Overall, a scrutiny of the method used in these commentaries by Samsel and Seneff reveals a major flaw. These authors employ a deductive reasoning approach based on syllogism, which is formed by two or more propositions used to generate a conclusion. The first proposition is generally related to glyphosate’s properties (e.g., glyphosate is a chelator of Mn) and the second proposition is related to human physiology (e.g., sperm motility depends on Mn). From each of these pairs of propositions, Samsel and Seneff conclude a causative link of glyphosate with the etiology of different diseases.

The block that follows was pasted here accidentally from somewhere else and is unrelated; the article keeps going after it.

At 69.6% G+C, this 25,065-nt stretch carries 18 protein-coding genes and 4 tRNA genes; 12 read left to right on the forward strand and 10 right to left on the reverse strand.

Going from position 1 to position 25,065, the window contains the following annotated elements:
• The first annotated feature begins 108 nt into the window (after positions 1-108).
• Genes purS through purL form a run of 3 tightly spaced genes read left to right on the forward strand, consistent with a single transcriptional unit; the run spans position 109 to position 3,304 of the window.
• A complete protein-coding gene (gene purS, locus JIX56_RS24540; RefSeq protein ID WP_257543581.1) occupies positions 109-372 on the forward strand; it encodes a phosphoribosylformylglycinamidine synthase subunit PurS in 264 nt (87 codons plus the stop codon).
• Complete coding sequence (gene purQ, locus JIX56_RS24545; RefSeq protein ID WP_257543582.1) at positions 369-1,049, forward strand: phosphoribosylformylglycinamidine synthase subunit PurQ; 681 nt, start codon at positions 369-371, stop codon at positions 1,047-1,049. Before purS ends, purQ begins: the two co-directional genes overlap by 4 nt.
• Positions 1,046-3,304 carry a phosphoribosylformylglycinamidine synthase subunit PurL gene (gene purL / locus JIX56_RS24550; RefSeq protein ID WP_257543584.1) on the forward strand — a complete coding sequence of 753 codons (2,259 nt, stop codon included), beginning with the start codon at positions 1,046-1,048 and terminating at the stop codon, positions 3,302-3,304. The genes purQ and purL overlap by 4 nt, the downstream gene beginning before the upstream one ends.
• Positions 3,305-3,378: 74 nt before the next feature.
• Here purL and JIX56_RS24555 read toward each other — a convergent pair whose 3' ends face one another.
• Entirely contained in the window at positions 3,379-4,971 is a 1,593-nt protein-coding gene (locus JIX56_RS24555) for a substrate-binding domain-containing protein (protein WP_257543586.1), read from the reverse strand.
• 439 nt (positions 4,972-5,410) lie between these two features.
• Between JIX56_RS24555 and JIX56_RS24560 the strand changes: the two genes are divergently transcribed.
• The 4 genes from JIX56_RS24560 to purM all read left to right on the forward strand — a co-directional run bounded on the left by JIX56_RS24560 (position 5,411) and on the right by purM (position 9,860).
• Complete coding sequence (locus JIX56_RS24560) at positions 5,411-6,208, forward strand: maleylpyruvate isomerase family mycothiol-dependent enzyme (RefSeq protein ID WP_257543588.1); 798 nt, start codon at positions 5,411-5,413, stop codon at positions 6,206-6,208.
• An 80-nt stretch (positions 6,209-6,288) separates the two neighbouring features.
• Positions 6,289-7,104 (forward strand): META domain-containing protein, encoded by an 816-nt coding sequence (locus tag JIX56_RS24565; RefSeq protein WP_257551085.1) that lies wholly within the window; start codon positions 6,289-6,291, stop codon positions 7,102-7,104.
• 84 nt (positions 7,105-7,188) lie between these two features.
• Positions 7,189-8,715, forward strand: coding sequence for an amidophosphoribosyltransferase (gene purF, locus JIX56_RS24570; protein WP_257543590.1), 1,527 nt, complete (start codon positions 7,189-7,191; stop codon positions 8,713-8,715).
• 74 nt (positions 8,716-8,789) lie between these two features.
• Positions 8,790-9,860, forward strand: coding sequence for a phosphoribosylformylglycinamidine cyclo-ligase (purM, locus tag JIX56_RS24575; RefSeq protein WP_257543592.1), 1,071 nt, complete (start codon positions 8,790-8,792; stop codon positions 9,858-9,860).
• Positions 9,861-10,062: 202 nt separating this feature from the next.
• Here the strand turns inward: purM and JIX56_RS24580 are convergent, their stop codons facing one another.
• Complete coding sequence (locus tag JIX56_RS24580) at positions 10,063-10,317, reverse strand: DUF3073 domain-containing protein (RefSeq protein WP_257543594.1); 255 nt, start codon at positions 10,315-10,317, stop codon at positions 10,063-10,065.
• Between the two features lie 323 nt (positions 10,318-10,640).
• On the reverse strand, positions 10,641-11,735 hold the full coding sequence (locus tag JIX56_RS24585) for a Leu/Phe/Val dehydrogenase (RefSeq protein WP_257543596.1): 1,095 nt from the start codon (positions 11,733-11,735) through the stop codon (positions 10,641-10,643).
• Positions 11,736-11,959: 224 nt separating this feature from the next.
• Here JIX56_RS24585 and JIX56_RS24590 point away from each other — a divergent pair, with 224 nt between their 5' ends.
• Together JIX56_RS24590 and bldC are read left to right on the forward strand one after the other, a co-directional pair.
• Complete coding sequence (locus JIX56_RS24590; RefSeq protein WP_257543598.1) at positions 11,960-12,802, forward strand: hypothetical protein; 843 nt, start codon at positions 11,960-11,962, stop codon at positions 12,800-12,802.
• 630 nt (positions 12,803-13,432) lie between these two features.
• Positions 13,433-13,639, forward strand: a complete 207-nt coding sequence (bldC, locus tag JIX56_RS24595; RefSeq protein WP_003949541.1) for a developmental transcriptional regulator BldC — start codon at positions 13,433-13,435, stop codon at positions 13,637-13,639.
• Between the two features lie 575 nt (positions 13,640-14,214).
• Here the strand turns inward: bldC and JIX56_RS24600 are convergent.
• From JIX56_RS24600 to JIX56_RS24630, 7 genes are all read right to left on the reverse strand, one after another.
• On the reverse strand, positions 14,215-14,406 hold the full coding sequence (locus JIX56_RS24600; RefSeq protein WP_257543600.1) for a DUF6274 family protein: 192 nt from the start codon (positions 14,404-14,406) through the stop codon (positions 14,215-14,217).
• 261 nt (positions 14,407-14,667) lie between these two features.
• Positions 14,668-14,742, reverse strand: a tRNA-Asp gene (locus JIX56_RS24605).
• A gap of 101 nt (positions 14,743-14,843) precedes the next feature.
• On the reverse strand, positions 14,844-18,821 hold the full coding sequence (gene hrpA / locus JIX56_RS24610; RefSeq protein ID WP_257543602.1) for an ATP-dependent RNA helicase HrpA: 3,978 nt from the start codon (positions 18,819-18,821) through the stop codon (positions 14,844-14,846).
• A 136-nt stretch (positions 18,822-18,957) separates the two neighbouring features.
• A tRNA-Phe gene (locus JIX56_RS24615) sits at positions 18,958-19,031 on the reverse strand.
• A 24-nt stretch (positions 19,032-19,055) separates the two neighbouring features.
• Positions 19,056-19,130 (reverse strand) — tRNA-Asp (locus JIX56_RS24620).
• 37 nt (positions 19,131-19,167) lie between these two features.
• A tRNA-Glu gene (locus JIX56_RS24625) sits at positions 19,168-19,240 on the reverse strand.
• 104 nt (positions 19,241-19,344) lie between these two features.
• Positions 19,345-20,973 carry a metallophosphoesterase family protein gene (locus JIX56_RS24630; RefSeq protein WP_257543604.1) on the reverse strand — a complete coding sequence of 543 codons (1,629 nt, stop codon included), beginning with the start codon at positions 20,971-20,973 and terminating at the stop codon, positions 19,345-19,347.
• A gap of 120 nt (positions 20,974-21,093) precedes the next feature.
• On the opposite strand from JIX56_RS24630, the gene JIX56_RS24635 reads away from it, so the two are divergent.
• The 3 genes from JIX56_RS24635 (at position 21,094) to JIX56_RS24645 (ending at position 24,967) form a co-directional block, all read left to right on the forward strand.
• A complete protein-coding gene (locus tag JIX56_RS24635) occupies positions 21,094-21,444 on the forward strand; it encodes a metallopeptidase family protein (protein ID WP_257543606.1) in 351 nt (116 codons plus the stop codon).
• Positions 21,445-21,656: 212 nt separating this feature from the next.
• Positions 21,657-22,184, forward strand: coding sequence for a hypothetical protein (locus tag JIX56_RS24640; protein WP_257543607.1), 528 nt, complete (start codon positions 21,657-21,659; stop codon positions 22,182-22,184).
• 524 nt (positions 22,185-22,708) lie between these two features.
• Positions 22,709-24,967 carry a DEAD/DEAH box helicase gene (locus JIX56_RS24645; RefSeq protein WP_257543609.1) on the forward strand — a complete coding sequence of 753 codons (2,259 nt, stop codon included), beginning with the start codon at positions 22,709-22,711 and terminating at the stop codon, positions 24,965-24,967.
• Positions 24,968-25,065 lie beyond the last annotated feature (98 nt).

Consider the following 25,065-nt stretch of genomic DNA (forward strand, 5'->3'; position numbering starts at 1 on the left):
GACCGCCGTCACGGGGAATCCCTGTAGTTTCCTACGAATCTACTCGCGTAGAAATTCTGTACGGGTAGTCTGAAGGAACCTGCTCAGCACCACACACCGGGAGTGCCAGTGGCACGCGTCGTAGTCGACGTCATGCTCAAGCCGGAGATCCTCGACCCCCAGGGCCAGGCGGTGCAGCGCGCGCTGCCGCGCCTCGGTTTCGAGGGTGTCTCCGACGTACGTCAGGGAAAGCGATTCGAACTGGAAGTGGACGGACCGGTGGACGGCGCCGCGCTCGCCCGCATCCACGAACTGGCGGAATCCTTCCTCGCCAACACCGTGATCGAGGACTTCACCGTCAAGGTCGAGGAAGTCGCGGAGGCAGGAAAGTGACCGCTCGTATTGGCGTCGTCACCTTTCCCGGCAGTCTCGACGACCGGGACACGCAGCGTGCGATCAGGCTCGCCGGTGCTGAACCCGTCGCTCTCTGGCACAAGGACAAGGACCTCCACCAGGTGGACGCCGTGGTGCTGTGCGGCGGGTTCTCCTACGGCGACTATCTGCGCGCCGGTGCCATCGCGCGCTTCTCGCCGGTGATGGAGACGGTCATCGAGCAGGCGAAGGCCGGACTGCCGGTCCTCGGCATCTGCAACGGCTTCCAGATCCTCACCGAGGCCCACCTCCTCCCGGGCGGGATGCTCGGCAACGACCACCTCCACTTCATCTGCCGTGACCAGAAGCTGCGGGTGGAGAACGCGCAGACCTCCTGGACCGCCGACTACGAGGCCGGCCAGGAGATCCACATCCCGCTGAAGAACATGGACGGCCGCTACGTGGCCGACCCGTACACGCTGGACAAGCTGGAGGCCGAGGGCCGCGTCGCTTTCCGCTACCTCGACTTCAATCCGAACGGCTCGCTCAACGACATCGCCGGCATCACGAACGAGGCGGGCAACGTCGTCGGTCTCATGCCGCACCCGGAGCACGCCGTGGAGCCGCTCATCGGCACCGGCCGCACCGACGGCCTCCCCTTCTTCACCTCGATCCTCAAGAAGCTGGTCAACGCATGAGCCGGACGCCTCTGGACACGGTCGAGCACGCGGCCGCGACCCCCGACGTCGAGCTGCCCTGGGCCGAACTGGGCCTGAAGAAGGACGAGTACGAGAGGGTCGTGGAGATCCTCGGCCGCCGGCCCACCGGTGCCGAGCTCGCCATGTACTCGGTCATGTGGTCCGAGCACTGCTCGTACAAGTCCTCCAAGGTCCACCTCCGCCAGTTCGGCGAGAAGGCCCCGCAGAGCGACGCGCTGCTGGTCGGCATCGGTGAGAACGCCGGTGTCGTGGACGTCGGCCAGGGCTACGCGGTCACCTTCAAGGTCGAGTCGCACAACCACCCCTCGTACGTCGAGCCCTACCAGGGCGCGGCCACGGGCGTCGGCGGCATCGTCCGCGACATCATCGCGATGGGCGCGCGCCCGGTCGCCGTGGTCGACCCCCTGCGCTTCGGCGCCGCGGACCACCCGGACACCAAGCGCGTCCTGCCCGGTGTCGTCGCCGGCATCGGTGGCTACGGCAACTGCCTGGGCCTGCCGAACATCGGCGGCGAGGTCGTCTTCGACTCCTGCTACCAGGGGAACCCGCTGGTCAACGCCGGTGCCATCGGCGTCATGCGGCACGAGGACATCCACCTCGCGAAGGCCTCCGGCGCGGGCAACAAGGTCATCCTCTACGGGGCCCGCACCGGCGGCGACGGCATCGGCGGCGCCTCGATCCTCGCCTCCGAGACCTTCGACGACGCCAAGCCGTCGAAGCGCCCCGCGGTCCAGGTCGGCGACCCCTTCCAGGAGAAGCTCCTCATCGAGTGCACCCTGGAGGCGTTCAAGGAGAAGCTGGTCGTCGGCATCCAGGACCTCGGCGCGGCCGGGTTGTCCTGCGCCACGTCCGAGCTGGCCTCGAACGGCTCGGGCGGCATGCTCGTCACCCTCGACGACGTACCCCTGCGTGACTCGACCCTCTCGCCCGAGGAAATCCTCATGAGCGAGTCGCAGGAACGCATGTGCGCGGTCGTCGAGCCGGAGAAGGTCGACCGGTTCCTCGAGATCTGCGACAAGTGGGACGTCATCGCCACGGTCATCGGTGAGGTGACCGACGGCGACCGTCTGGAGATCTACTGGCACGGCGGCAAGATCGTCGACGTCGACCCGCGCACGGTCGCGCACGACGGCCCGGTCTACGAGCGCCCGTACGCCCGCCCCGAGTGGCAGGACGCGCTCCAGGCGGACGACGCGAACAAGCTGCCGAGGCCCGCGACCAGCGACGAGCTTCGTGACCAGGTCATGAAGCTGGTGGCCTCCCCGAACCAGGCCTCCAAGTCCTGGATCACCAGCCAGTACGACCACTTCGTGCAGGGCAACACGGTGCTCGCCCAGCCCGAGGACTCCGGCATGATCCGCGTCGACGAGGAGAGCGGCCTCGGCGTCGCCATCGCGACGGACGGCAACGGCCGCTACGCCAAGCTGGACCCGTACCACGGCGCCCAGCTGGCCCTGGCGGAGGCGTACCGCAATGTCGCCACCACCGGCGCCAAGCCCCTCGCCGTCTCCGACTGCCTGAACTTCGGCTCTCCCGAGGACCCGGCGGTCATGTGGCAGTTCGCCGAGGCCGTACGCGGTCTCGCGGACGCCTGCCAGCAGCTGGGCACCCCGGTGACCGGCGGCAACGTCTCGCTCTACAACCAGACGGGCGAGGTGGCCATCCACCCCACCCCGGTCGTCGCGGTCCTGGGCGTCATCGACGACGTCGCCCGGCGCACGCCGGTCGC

Ref 6

Ref 7

Ref 7a


Kate Cook is a nutrition and wellness expert and an international speaker. She is also founder and director of the Harley Street clinic The Nutrition Coach. Her clients include the Bank of England, JP Morgan, Network Rail, Abellio, Skanska, Gardiner and Theobald, and EDF Energy.